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WHO Confirms Active Zika Transmission in India

MAY 26, 2017 | SARAH ANWAR
The World Health Organization (WHO) just released an official statement confirming active Zika virus transmission in India.
 
According to the release, laboratory testing using reverse transcription-polymerase chain reaction (RT-PCR) confirmed Zika virus infection in 3 patients from the Bapunagar area, Ahmedabad District, Gujarat.
 
The first case was identified in February 2016. The male, 64 years of age, presented with febrile illness, which he had been experiencing for 8 days. He tested negative for Dengue virus infection, and was then tested for Zika virus at B. J. Medical College in Ahmedabad (BJMC), which came back positive.
 
In November of the same year, a female, 34 years of age, gave birth to an infant who was found to be “clinically well.” However, the new mother came down with a “low grade fever” after delivery. She had no history of travel in the 3 months prior to delivery. Lab testing confirmed she was not infected with Dengue, but that she has Zika infection, which was confirmed by “RT-PCR testing and sequencing” at the National Institute of Virology in Pune.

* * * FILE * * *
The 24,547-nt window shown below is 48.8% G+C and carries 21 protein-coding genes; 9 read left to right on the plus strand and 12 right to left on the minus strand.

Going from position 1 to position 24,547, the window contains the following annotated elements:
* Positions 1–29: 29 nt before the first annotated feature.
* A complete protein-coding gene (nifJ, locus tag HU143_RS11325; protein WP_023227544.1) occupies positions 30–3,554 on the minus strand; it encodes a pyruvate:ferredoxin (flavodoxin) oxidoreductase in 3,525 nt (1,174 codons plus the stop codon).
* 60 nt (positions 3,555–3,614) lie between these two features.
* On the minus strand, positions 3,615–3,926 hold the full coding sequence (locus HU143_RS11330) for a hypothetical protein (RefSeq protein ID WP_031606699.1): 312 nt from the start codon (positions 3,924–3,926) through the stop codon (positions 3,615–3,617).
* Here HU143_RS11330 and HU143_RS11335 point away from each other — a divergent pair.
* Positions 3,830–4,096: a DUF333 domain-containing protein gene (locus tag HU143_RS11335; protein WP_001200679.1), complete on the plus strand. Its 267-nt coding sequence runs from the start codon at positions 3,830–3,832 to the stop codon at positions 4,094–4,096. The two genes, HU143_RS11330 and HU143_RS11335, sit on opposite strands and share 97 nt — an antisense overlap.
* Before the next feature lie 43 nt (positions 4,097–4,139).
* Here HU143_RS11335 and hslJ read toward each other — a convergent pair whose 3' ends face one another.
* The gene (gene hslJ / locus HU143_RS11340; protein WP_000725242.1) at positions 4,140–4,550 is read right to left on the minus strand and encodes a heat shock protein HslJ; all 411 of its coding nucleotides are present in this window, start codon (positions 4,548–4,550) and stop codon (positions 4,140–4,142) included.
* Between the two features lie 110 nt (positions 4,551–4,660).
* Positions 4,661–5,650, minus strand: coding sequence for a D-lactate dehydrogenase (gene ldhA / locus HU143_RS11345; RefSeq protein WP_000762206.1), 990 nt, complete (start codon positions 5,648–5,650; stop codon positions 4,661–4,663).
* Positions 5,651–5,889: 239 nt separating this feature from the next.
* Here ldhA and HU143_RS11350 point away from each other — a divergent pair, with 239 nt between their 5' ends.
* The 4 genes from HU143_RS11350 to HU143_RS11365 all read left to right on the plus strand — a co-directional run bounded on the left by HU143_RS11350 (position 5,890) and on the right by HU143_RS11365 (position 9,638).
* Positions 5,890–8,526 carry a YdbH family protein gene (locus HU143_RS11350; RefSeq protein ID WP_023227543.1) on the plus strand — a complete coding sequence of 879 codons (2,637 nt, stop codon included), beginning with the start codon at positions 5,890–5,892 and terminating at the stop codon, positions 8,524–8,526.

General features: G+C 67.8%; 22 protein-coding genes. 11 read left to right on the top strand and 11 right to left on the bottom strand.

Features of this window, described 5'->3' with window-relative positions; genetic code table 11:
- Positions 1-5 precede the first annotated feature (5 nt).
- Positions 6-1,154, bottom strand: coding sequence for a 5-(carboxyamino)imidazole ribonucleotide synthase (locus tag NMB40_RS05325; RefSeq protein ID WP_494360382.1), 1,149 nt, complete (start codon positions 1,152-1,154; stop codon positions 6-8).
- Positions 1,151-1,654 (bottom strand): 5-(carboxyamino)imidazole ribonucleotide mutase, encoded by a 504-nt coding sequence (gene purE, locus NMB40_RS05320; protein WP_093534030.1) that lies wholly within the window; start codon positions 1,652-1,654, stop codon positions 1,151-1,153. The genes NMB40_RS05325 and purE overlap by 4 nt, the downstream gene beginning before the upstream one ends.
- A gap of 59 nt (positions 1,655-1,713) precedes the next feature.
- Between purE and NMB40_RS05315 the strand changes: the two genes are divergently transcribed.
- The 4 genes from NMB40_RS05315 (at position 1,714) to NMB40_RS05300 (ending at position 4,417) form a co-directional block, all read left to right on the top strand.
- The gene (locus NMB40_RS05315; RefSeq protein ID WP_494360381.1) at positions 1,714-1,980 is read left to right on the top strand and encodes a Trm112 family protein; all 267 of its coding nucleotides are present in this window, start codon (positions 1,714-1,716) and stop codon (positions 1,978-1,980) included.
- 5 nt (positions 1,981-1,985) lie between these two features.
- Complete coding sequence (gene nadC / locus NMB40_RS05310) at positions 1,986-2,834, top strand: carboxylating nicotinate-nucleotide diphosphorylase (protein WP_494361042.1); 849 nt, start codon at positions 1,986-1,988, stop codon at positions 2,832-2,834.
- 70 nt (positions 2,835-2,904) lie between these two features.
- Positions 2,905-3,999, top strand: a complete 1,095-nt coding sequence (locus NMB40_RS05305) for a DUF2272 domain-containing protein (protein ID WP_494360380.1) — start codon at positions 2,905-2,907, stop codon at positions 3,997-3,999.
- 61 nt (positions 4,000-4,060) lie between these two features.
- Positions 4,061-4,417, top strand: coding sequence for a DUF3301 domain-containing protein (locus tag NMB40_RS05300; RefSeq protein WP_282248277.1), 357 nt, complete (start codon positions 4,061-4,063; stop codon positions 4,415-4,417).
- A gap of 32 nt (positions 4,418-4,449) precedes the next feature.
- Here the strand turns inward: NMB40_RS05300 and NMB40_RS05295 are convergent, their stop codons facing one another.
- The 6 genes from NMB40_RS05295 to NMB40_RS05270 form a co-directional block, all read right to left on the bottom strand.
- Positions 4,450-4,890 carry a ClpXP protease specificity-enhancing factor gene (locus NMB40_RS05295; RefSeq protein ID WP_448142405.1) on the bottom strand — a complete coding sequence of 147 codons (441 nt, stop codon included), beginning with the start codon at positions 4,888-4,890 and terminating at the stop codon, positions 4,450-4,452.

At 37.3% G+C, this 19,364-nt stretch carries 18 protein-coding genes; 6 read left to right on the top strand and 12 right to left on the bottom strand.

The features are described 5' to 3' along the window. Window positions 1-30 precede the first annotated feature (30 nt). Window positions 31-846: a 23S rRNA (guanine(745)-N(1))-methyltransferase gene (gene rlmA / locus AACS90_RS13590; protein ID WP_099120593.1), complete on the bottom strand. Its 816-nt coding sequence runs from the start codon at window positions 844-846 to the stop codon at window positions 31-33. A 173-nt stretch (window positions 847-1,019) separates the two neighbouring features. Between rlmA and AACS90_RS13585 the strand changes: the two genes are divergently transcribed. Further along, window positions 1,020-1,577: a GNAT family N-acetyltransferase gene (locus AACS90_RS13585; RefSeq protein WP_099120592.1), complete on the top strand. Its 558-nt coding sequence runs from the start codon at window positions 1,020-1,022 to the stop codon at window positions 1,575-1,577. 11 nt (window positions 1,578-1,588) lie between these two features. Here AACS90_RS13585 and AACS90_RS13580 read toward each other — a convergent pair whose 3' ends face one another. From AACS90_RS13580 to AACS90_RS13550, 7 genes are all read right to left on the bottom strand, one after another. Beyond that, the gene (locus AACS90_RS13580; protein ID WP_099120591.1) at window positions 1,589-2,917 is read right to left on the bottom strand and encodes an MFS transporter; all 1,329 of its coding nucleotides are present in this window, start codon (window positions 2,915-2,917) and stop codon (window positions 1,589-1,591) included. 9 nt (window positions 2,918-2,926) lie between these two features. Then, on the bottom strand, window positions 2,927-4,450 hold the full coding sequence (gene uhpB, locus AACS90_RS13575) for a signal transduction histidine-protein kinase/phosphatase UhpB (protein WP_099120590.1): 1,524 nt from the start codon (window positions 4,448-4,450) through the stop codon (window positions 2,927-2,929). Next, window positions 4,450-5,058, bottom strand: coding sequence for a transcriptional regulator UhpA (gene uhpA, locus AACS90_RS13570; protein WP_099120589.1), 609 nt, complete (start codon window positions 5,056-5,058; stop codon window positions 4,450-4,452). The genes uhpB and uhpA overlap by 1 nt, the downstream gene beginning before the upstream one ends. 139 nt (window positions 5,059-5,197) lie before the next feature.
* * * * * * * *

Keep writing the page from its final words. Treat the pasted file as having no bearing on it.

The third case was identified in January of 2017. The individual, a 22-year-old female, was 37 weeks pregnant when she tested positive for the mosquito-borne virus.
 
According to the WHO risk assessment, this report “describes the first cases of Zika virus infections and provides evidence on the circulation of the virus in India.” Although WHO claims that Zika transmission in the country is currently at low levels, it is believed that “new cases may occur in the future,” as “risk of further spread of Zika virus to areas where the competent vectors, the Aedes mosquitoes, are present is significant.”
 
Therefore, WHO urges health officials to increase surveillance of complications associated with the virus, as well as increase efforts to “better characterize the intensity of the viral circulation and geographical spread” of Zika. In addition, WHO recommends performing vector-control efforts. There are currently no recommendations to limit travel to India.
 
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